Capitol Alert

AM Alert: Secretary of state contest is the exception to dearth of debates

Are California politicians giving the voters short shrift by refusing to debate this year? The lack of enthusiasm for the November election, which appears likely to have a record low turnout, certainly isn’t helped by statewide candidates who won’t engage each other on the issues.

Gov. Jerry Brown agreed to hold his one showdown with Republican challenger Neel Kashkari on the same night as the National Football League’s season-opener. Lt. Gov. Gavin Newsom and Attorney General Kamala Harris seem to be cruising to victory without paying their Republican opponents any mind. State schools chief Tom Torlakson and Marshall Tuck have appeared in several public forums in the hotly contested race for state superintendent of public instruction, but that office is nonpartisan and Torlakson and Tuck are both Democrats.

Only the candidates for secretary of state are bucking the no-debate trend in partisan statewide races. State Sen. Alex Padilla, D-Los Angeles, and Republican institute director Pete Peterson are scheduled to debate tonight at 6:30 p.m. in Berkeley – the sixth time the two have appeared together to answer questions. After participating in two forums during the primary campaign, they have squared off twice more in the past month to discuss experience, mail ballots and the tenure of the woman they seek to succeed, Secretary of State Debra Bowen.

It’s perhaps a good sign for the office – after all, Padilla and Peterson are running to be California’s chief elections officer, and both are promising to turn around sagging voter participation and registration rates. David Becker, director of election initiatives at Pew Charitable Trusts, recently told The Bee that the California contest stands out.

“If you look at the rest of the states, there are ideological battles being waged,” he said. “You don’t see that in California. I’ve been impressed by the level of discourse all around. They both want to do this job.”

The debates might also be a result of the race’s uniquely competitive nature in a year lacking for close statewide contests. A Field Poll last month showed Peterson trailing Padilla by seven points, the smallest margin of any Republican seeking statewide office this year.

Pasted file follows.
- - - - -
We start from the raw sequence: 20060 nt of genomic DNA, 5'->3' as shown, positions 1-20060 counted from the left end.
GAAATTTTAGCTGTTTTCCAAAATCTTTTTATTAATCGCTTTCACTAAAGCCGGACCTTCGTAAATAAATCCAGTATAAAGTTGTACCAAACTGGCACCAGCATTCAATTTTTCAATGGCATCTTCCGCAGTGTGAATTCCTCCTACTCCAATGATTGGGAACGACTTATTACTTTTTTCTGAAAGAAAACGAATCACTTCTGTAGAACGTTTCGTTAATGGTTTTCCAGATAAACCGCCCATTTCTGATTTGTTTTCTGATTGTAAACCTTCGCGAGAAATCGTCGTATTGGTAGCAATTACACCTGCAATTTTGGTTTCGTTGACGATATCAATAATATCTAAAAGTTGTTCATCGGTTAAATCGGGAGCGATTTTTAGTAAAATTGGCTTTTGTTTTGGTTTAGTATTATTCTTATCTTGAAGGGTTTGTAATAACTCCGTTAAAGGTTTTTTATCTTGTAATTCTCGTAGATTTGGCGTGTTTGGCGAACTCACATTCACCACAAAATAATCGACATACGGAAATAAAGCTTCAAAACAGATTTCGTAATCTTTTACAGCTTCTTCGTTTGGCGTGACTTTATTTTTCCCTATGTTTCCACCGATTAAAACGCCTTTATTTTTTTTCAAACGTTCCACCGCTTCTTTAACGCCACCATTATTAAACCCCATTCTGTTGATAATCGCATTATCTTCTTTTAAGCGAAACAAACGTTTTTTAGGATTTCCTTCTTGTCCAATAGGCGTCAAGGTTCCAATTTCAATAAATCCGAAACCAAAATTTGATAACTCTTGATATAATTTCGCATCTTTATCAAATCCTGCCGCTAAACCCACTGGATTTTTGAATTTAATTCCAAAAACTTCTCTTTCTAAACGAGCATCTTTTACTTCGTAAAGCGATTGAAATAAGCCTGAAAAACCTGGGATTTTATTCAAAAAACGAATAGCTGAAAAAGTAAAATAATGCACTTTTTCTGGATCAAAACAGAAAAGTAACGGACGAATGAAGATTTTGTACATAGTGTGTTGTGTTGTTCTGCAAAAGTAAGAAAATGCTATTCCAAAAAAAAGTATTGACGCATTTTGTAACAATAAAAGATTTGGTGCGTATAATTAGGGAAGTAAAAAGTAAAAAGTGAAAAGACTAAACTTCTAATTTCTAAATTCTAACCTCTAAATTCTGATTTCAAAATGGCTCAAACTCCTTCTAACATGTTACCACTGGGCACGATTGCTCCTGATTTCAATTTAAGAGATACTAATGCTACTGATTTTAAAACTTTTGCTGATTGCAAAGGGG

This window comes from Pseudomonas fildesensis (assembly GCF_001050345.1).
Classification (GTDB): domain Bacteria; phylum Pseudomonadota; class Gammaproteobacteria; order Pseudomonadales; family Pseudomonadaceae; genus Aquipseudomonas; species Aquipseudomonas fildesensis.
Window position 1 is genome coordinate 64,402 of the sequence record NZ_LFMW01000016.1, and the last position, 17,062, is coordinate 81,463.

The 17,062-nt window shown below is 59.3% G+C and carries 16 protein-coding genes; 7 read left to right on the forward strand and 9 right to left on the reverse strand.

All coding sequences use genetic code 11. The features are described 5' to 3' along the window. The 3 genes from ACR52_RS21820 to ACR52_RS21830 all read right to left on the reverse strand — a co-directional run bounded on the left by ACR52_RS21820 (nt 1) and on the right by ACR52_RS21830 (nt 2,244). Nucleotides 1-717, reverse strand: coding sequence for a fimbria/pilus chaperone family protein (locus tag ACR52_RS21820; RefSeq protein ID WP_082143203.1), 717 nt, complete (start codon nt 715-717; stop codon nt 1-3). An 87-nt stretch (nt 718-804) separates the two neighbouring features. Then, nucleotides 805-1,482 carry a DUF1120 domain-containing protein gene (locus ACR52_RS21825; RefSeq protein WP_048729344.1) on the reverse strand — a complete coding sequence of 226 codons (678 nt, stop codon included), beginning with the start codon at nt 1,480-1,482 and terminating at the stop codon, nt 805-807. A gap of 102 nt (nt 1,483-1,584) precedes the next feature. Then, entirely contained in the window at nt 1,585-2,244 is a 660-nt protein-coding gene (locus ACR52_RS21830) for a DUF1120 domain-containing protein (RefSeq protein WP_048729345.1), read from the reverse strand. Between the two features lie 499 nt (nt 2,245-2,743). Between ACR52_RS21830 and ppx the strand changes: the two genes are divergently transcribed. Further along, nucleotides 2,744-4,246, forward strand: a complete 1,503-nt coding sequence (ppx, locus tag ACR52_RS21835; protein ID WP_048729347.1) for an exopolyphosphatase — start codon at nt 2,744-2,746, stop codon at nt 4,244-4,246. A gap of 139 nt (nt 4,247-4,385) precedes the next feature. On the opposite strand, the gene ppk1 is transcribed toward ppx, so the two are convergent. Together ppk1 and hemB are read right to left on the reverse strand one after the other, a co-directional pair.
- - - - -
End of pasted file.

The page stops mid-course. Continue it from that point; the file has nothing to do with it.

VIDEO: Brown's campaign for a record fourth term is one of the oddest in California history, Dan Walters says.

HEADS WILL ROLL: California Public Utilities Commission President Michael Peevey was embroiled in scandal this week after the release of e-mails revealed potentially improper communications between Peevey and Pacific Gas and Electric Co., one of the utilities that the commission regulates. Now state Sen. Jerry Hill is seeking to have him removed from his position. The San Mateo Democrat will be outside the commission’s San Francisco headquarters at 10:15 a.m. to announce legislation that would remove Peevey as commission president if is he is reappointed by Brown. Hill plans to introduce the measure when the Legislature reconvenes in December.

PUTTIN’ ON THE RITZ: The political action committee Californians for Jobs and a Strong Economy, which sits at the financial center of the Legislature’s moderate Democratic caucus, is hosting a blowout fundraiser in Half Moon Bay. The two-day, big-money event – tickets range from $5,000 to $40,000 – begins tonight with dinner at the Ritz-Carlton and continues tomorrow with rounds of golf, spa treatments and an appearance by Assemblyman Henry T. Perea, D-Fresno, who heads the loosely defined caucus of business-friendly Democrats.

A LOVE BIZARRE: After being honored on the Assembly floor in May by the Latino caucus, former Prince protégé and ‘80’s pop diva Sheila E. is back in Sacramento to perform at the California Primary Care Association’s 20th anniversary celebration dinner, 9 p.m. at the Sacramento Convention Center.

BLAME IT ON THE RAIN: The UC Center Sacramento Speaker Series kicks off its fall program with Ariel Dinar, a professor of environmental politics and policy at UC Riverside, who discusses what California can learn from the rain in Spain – specifically, how that country is managing its own drought conditions to meet both economic and environmental objectives – noon at the UC Center Sacramento on K Street.

CELEBRATIONS: Happy birthday to Assemblyman Eric Linder, R-Corona, who turns 36 today.

READ MORE: Big business channels money to California’s moderate Democrats

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